4. R. K. Simmons, K. G. Alberti, E. A. Gale et al., “The metabolic syndrome: useful concept or clinical tool? Report of a WHO expert consultation,” Diabetologia, vol. 53, no. 4, pp. 600–605, 2010. View at Publisher · View at Google Scholar · View at Scopus
  5. L. F. van Gaal, I. L. Mertens, and C. E. De Block, “Mechanisms linking obesity with cardiovascular disease,” Nature, vol. 444, no. 7121, pp. 875–880, 2006. View at Publisher · View at Google Scholar · View at Scopus
  6. G. M. Reaven, “Role of insulin resistance in human disease,” Diabetes, vol. 37, no. 12, pp. 1595–1607, 1988. View at Scopus
  7. P. Dandona, A. Aljada, A. Chaudhuri, P. Mohanty, and R. Garg, “Metabolic syndrome: a comprehensive perspective based on interactions between obesity, diabetes, and inflammation,” Circulation, vol. 111, no. 11, pp. 1448–1454, 2005. View at Publisher · View at Google Scholar · View at Scopus
  8. P. Z. Zimmet, K. G. Alberti, and J. E. Shaw, “Mainstreaming the metabolic syndrome: a definitive defenition,” Medical Journal of Australia, vol. 183, no. 4, pp. 175–176, 2005. View at Scopus
  9. E. Ferrannini, “Is insulin resistance the cause of the metabolic syndrome?” Annals of Medicine, vol. 38, no. 1, pp. 42–51, 2006. View at Publisher · View at Google Scholar · View at Scopus
  10. M. E. Symonds, S. P. Sebert, M. A. Hyatt, and H. Budge, “Nutritional programming of the metabolic syndrome,” Nature Reviews Endocrinology, vol. 5, no. 11, pp. 604–610, 2009. View at Publisher · View at Google Scholar · View at Scopus
  11. A. H. Habenicht, P. Salbach, M. Goerig et al., “The LDL receptor pathway delivers arachidonic acid for eicosanoid formation in cells stimulated by platelet-derived growth factor,” Nature, vol. 345, no. 6276, pp. 634–636, 1990. View at Publisher · View at Google Scholar · View at Scopus
  12. I. Kudo and M. Murakami, “Phospholipase A2 enzymes,” Prostaglandins and Other Lipid Mediators, vol. 68-69, pp. 3–58, 2002. View at Publisher · View at Google Scholar · View at Scopus
  13. G. Lambeau and M. H. Gelb, “Biochemistry and physiology of mammalian secreted phospholipases A 2,” Annual Review of Biochemistry, vol. 77, pp. 495–520, 2008. View at Publisher · View at Google Scholar · View at Scopus
  14. X. Shi, M. Ding, Z. Dong et al., “Antioxidant properties of aspirin: characterization of the ability of aspirin to inhibit silica-induced lipid peroxidation, DNA damage, NF-κB activation, and TNF-α production,” Molecular and Cellular Biochemistry, vol. 199, no. 1-2, pp. 93–102, 1999. View at Publisher · View at Google Scholar · View at Scopus
  15. M. Yuan, N. Konstantopoulos, J. Lee et al., “Reversal of obesity- and diet-induced insulin resistance with salicylates or targeted disruption of Ikkβ,” Science, vol. 293, no. 5535, pp. 1673–1677, 2001. View at Publisher · View at Google Scholar · View at Scopus
  16. J. P. Bastard, M. Maachi, C. Lagathu et al., “Recent advances in the relationship between obesity, inflammation, and insulin resistance,” European Cytokine Network, vol. 17, no. 1, pp. 4–12, 2006. View at Scopus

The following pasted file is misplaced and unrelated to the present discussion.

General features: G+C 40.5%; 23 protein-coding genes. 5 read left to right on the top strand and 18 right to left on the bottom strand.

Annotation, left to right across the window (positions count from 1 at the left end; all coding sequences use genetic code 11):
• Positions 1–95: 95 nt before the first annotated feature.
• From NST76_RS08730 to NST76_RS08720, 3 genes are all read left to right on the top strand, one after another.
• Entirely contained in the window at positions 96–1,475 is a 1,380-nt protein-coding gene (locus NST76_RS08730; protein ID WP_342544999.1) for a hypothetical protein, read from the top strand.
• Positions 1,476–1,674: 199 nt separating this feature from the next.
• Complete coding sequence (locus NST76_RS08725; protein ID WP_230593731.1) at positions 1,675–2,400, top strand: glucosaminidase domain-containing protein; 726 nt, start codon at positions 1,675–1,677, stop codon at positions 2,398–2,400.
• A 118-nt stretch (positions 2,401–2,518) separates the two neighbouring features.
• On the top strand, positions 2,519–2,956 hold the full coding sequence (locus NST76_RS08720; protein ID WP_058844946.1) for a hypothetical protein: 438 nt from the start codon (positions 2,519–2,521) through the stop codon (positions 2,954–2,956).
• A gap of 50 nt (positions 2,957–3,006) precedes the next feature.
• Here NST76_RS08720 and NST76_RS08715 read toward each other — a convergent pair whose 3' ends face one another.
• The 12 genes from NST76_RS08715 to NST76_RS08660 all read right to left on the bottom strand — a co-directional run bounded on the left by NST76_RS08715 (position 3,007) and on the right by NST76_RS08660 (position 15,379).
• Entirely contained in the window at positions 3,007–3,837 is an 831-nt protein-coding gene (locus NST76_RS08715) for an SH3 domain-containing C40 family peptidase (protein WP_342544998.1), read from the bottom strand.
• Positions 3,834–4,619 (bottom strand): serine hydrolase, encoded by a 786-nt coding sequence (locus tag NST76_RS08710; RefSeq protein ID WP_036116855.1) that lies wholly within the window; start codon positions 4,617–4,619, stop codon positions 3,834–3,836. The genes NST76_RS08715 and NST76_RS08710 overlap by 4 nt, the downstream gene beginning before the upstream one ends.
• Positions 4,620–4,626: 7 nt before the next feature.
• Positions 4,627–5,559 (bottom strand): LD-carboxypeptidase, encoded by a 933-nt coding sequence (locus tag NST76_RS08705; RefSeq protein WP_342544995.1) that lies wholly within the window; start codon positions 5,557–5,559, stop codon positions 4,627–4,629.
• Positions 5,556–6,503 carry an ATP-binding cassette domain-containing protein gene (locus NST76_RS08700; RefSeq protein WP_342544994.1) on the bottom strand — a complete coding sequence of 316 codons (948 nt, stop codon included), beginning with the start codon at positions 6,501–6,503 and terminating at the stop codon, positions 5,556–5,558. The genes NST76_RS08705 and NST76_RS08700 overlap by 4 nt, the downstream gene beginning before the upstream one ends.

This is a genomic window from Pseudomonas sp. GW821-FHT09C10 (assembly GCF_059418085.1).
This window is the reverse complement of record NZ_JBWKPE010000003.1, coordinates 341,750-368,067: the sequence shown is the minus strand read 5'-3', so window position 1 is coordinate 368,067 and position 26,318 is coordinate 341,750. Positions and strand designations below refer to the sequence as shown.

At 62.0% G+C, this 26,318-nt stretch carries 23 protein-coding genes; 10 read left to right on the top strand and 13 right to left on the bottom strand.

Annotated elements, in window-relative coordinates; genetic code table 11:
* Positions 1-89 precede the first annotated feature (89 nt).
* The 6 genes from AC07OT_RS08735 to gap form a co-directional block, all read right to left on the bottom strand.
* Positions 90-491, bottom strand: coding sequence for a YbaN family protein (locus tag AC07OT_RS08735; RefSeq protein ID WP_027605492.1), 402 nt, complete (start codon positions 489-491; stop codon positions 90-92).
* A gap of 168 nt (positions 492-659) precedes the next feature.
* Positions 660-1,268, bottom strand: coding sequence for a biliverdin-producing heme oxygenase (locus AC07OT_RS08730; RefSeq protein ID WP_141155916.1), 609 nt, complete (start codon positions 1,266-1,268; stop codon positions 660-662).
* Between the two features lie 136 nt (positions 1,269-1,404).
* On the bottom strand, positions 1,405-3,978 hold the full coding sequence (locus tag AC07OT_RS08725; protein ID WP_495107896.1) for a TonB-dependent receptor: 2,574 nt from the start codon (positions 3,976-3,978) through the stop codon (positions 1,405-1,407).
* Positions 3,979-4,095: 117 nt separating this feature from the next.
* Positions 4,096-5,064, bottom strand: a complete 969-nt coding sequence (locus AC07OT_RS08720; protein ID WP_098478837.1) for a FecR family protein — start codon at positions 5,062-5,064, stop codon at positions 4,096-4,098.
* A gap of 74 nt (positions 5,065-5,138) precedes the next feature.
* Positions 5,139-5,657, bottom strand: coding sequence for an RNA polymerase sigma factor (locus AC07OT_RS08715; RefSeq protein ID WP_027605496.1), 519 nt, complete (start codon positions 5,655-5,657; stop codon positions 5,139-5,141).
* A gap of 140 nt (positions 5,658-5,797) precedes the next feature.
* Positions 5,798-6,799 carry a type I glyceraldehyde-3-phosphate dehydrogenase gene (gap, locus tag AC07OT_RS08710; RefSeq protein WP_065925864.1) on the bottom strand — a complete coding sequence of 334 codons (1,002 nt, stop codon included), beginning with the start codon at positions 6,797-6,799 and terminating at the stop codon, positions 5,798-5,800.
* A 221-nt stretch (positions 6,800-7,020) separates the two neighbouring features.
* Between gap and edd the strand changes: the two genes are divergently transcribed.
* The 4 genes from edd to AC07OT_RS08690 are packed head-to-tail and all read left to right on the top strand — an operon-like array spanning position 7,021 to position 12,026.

17. J. D. Imig and B. D. Hammock, “Soluble epoxide hydrolase as a therapeutic target for cardiovascular diseases,” Nature Reviews Drug Discovery, vol. 8, no. 10, pp. 794–805, 2009. View at Publisher · View at Google Scholar · View at Scopus
  18. B. Inceoglu, K. Wagner, N. H. Schebb et al., “Analgesia mediated by soluble epoxide hydrolase inhibitors is dependent on cAMP,” Proceedings of the National Academy of Sciences of the United States of America, vol. 108, no. 12, pp. 5093–5097, 2011. View at Publisher · View at Google Scholar
  19. J. D. Imig, X. Zhao, C. Z. Zaharis et al., “An orally active epoxide hydrolase inhibitor lowers blood pressure and provides renal protection in salt-sensitive hypertension,” Hypertension., vol. 46, no. 4, pp. 975–981, 2005. View at Scopus
  20. N. Chiamvimonvat, C. M. Ho, H. J. Tsai, and B. D. Hammock, “The soluble epoxide hydrolase as a pharmaceutical target for hypertension,” Journal of Cardiovascular Pharmacology, vol. 50, no. 3, pp. 225–237, 2007. View at Publisher · View at Google Scholar · View at Scopus
  21. D. Loch, A. Hoey, C. Morisseau, B. O. Hammock, and L. Brown, “Prevention of hypertension in DOCA-salt rats by an inhibitor of soluble epoxide hydrolase,” Cell Biochemistry and Biophysics, vol. 47, no. 1, pp. 87–97, 2007. View at Scopus
  22. J. Y. Liu, H. J. Tsai, S. H. Hwang, P. D. Jones, C. Morisseau, and B. D. Hammock, “Pharmacokinetic optimization of four soluble epoxide hydrolase inhibitors for use in a murine model of inflammation,” British Journal of Pharmacology, vol. 156, no. 2, pp. 284–296, 2009. View at Publisher · View at Google Scholar · View at Scopus
  23. S. K. Panchal, H. Poudyal, A. Iyer et al., “High-carbohydrate, high-fat diet-induced metabolic syndrome and cardiovascular remodeling in rats,” Journal of Cardiovascular Pharmacology, vol. 57, no. 1, pp. 611–624, 2011. View at Publisher · View at Google Scholar
  24. A. Iyer and L. Brown, “Fermented wheat germ extract (Avemar) in the treatment of cardiac remodeling and metabolic symptoms in rats,” Evidence-Based Complementary and Alternative Medicine, Article ID 508957, pp. 1–10, 2011. View at Publisher · View at Google Scholar
  25. A. Iyer, A. Fenning, J. Lim et al., “Antifibrotic activity of an inhibitor of histone deacetylases in DOCA-salt hypertensive rats: research paper,” British Journal of Pharmacology, vol. 159, no. 7, pp. 1408–1417, 2010. View at Publisher · View at Google Scholar · View at Scopus